I drove another mile down the road to a different put-in today. With a beautiful fall day and two hours of crisp autumn afternoon to engage, I decided to give myself a workout by paddling two miles instead of my usual one. I jumped into my '89 Nissan pick-up (a faded gray/blue bucket with more rust underneath than some of the old steel cans I see along the river banks) after grabbing paddle, spray skirt, and PFD, having already strapped the Walden kayak into the bed. Within a few minutes I found myself waiting for a car to pull out of the small steep drive into the parking area as dozens of commuters coming home from Hartford passed by on my left.
Here by the side of route 185 which leads into the capital city after rising up over Talcott ridge is the largest tree in the state. The Pinchot Sycamore is a massive living being with a girth that rivals redwoods and a canopy spread that is as wide as the tree is tall. I'd been thinking about starting my paddle here for several days as I thought that I needed to pay a private tribute to this wonderful giant. The man standing by the tree in the photograph came down to water's edge after seeing my bumper sticker touting the sanctity of returning salmon to the Farmington. The Farmington River Watershed Association is working hard, among other heroic efforts, to support a salmon fry release program each spring with the aid of the Connecticut Department of Environmental Protection. He and I chatted about salmon briefly - he had recently returned from visiting the Klamath River in Oregon. We both have concerns about the human impact on important and valuable rivers like the Farmington. I had mentioned that the FRWA had conducted a build-out survey in the town of Farmington recently which evaluated the quantity of impervious surface in the town. Man-made structures through which rainwater cannot percolate are one of the greatest threats to rivers. Excessive run-off leads to erosion issues during higher than normal flooding, and then poor groundwater recharge leads to unusually low water levels during dry spells. As I paddled away, he mentioned that he wished he had brought his canoe.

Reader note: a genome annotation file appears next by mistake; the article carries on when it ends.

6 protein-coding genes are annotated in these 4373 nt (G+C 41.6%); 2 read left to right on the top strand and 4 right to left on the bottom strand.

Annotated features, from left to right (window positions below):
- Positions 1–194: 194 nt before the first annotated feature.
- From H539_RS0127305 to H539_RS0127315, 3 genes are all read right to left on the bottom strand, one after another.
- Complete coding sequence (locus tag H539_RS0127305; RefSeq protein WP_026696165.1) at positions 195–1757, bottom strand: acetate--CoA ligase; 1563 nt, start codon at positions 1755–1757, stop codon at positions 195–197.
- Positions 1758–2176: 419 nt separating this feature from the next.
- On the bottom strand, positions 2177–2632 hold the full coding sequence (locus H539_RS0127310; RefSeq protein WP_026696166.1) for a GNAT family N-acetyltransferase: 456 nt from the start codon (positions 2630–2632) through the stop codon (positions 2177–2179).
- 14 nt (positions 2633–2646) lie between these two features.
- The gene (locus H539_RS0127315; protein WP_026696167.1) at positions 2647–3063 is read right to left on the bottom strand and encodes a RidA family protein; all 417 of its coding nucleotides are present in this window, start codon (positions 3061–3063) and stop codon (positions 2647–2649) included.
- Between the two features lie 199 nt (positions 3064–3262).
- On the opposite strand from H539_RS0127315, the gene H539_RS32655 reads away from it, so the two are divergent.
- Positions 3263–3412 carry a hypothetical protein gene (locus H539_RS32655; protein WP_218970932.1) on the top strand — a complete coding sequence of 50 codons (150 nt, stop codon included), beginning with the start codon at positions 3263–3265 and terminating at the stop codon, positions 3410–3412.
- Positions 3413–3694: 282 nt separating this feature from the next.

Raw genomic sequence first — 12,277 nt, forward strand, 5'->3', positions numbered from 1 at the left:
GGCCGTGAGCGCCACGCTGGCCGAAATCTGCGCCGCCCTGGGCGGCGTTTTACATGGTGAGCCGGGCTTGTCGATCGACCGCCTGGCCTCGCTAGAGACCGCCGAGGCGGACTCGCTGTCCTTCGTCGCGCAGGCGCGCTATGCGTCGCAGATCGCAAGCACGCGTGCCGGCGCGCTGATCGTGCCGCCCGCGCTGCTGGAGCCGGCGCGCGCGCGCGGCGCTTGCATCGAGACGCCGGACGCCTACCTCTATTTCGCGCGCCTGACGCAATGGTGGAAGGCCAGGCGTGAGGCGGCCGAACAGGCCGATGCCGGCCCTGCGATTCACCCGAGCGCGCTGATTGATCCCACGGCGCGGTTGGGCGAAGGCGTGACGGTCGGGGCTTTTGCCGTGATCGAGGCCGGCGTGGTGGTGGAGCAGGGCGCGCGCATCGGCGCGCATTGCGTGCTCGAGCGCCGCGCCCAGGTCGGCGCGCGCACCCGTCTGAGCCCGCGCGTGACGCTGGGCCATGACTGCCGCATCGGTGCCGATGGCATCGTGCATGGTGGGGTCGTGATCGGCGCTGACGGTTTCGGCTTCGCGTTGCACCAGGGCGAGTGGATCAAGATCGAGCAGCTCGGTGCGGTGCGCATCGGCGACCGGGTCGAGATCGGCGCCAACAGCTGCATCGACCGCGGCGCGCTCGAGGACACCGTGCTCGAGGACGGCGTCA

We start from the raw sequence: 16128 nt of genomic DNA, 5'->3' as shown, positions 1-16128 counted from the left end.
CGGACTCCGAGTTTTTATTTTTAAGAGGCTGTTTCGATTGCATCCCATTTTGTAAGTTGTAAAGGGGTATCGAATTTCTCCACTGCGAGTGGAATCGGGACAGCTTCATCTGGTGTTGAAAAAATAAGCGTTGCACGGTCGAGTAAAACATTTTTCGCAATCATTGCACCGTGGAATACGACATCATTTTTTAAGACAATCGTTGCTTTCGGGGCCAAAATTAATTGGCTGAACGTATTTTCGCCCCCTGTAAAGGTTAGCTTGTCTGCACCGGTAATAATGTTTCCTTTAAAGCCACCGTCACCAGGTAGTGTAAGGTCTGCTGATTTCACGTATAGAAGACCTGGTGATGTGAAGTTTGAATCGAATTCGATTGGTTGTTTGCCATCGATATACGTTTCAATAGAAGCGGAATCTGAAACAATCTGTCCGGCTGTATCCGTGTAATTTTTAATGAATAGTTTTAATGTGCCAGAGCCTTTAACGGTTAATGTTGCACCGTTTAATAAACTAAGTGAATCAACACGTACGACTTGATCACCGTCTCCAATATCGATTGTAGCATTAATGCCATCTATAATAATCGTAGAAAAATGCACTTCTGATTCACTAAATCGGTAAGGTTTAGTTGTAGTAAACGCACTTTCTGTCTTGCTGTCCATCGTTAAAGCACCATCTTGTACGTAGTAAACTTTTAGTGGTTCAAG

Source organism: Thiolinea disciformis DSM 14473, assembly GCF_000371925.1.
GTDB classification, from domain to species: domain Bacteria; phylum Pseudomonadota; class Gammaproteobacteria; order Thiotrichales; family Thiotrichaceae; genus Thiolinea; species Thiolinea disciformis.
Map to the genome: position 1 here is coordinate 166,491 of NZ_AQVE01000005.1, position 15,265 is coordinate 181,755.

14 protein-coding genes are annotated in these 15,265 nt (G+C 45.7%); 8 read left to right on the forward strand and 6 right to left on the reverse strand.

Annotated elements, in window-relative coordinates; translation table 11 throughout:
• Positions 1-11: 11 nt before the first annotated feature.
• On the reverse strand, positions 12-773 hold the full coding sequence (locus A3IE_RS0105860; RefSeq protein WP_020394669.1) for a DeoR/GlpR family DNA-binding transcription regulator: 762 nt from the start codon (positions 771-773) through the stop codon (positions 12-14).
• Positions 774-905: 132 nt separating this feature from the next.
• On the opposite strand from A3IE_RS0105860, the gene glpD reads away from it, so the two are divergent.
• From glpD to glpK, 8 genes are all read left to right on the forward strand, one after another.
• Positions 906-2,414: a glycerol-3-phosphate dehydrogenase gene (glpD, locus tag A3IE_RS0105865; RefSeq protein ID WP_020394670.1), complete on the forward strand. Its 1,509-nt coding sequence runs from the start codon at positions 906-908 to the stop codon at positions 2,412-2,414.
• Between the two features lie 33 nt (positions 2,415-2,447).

I finish my workout in a fresh breeze that made the day seem so very different from just forty minutes before when I slipped into the shallows by the sycamore under sun and in calm air. Then I smiled as I remembered that every meander offers a surprise - welcome or not.
Sunday, September 24, 2006
To someone, she's a beauty. I've seen this pontoon boat tied up each day that I have paddled. Just down river from the town boat dock where I put in, this fully outfitted vessel does not seem to have moved much in the past month. And while I am sure that I would enjoy an afternoon steaming up and down the banks of the river through Simsbury, Avon, and, perhaps, as far south as Farmingtion, fishing, tossing back a few beers, and having a few laughs with good friends, she's just not my kind of ship. Even my ten foot Walden kayak in which I have been running my mile of river almost exclusively is not my favorite slice of boating design. To me, the perfect vessel in any water is the canoe.